“This shift in global trade patterns has a direct impact on border crossings between Canada and the U.S.,” Rienas said. “Clearly, imports from China enter the U.S. at seaports, and imports from Mexico are nowhere near the Peace Bridge.”

Now it appears the tariff effects are being felt in Canada, on the Peace Bridge, and in the United States, too. John Young, executive vice president and chief operating officer of Welded Tube in Lackawanna, recalls high hopes about locating at the former Bethlehem Steel plant. Proximity to its Welland-based parent company loomed as a major plus. But he has furloughed 25 employees – 20 percent of his hourly workforce.

He says Welded Tube’s hopes for expansion will now have to wait.

“Right now, that’s on the back burner,” he said. “A lot of other things are taking priority.”

Young said the company’s Welland plant has also laid off 45 employees, while the Lackawanna facility has offset costs and is surviving. Still, he said the tariffs have “changed everything.”

“We have no intentions of walking away, but it’s affected our business in Lackawanna,” he said.

Tariffs continue despite trade deal, but impact seems limited

Even though President Trump and Prime Minister Justin Trudeau signed an updated version of the North American Free Trade Agreement in October, the tariffs instituted in July are not affected. Duties of 25 percent are still attached to steel crossing the Peace Bridge and other northern border points.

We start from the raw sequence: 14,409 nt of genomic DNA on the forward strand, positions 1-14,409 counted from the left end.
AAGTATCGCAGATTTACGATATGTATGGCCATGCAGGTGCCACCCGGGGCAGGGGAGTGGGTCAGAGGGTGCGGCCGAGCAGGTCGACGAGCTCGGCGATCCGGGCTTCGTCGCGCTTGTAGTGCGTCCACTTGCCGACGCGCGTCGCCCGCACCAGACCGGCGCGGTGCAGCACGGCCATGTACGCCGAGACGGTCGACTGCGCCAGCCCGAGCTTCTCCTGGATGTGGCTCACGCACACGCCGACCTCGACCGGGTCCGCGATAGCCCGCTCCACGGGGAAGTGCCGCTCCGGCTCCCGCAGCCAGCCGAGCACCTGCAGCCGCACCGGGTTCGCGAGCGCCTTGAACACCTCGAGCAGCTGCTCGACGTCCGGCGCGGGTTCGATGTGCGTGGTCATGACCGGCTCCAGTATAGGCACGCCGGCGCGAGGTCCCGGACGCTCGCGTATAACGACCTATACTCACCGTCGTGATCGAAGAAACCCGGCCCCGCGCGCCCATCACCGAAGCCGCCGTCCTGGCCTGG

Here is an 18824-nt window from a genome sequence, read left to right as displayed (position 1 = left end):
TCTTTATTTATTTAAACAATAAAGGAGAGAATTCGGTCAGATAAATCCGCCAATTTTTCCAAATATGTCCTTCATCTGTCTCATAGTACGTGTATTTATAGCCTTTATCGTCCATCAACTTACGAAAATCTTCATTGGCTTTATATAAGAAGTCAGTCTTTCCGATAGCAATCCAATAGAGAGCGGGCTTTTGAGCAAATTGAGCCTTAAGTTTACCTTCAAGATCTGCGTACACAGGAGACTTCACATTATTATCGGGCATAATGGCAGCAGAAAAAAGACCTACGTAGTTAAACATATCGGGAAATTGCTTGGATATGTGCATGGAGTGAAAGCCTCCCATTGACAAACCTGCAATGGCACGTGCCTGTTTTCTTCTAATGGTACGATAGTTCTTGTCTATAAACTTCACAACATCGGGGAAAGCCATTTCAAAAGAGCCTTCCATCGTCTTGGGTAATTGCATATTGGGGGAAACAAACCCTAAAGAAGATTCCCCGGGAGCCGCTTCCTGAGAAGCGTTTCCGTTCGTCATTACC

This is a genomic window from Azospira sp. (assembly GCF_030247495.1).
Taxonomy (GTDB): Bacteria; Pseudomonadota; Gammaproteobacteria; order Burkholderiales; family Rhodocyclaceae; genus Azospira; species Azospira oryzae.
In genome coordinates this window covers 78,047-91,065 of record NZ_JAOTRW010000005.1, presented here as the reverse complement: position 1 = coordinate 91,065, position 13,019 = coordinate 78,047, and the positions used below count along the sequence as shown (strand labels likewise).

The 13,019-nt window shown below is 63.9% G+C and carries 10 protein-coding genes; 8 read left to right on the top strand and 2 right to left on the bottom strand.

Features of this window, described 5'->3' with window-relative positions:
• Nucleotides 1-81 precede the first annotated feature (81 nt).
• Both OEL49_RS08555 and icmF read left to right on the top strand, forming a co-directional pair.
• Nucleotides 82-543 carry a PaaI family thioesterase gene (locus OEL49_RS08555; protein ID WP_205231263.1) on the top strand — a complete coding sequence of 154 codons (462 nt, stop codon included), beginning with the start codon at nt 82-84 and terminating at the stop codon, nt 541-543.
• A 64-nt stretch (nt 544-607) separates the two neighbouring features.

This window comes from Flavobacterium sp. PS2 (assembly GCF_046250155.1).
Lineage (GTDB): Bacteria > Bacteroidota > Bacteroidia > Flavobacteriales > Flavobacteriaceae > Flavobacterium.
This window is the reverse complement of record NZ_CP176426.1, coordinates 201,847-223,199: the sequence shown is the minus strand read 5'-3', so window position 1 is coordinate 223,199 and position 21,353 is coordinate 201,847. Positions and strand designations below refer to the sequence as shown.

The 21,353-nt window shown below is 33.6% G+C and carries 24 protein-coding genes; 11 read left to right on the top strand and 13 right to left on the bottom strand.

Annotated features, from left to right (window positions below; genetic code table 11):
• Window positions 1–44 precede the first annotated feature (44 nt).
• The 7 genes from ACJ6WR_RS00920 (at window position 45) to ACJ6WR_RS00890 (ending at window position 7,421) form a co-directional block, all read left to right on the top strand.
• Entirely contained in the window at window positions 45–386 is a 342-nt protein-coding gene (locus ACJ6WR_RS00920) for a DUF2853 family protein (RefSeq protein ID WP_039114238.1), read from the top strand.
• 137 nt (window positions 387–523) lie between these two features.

At an October news conference following approval of the revised trade pact, Trump said the tariffs will remain in place “until such time as we can do something that would be different – like quotas, perhaps – so that our industry is protected. We are not going to allow our steel industry to disappear.”

But at the same event, Trudeau sounded anxious to reach a deal.

“Moving forward on eliminating the tariffs on steel and aluminum remains a priority for us, for Mexico, and is something the Americans have indicated they are more than willing to work on,” he said then.

Clutterbuck, who is expected to lead the Peace Bridge Authority again in 2019 when the chairmanship rotates to the Canadian delegation, said he expects at least the tariff-caused decline in traffic to someday ease.

“Things ebb and flow, that’s just the way it is and you have to deal with these adversities,” he said. “But it is one of those things you don’t expect.

“I believe cooler heads will prevail,” he added.

All of this leads Rienas to recall the major push for a new bridge beginning three decades ago. Western New York’s population is not significantly increasing, he noted, and the continuing decline in crossings justifies the decisions of 2011 and 2012 to scrap the idea of a new bridge.

“It’s been eight years; traffic has declined even further,” he said, adding the authority might have been forced to raise tolls by unsustainable amounts had it proceeded with a new crossing.

The redecking project underway will preserve the Peace Bridge – completed in 1927 – for another 65 to 70 years, he added.

“The traffic numbers are not there to justify a new bridge,” he said. “Do I see anything in the next decade to change that? No.”

New tariffs spark fears in WNY: 'It makes me a lot less competitive'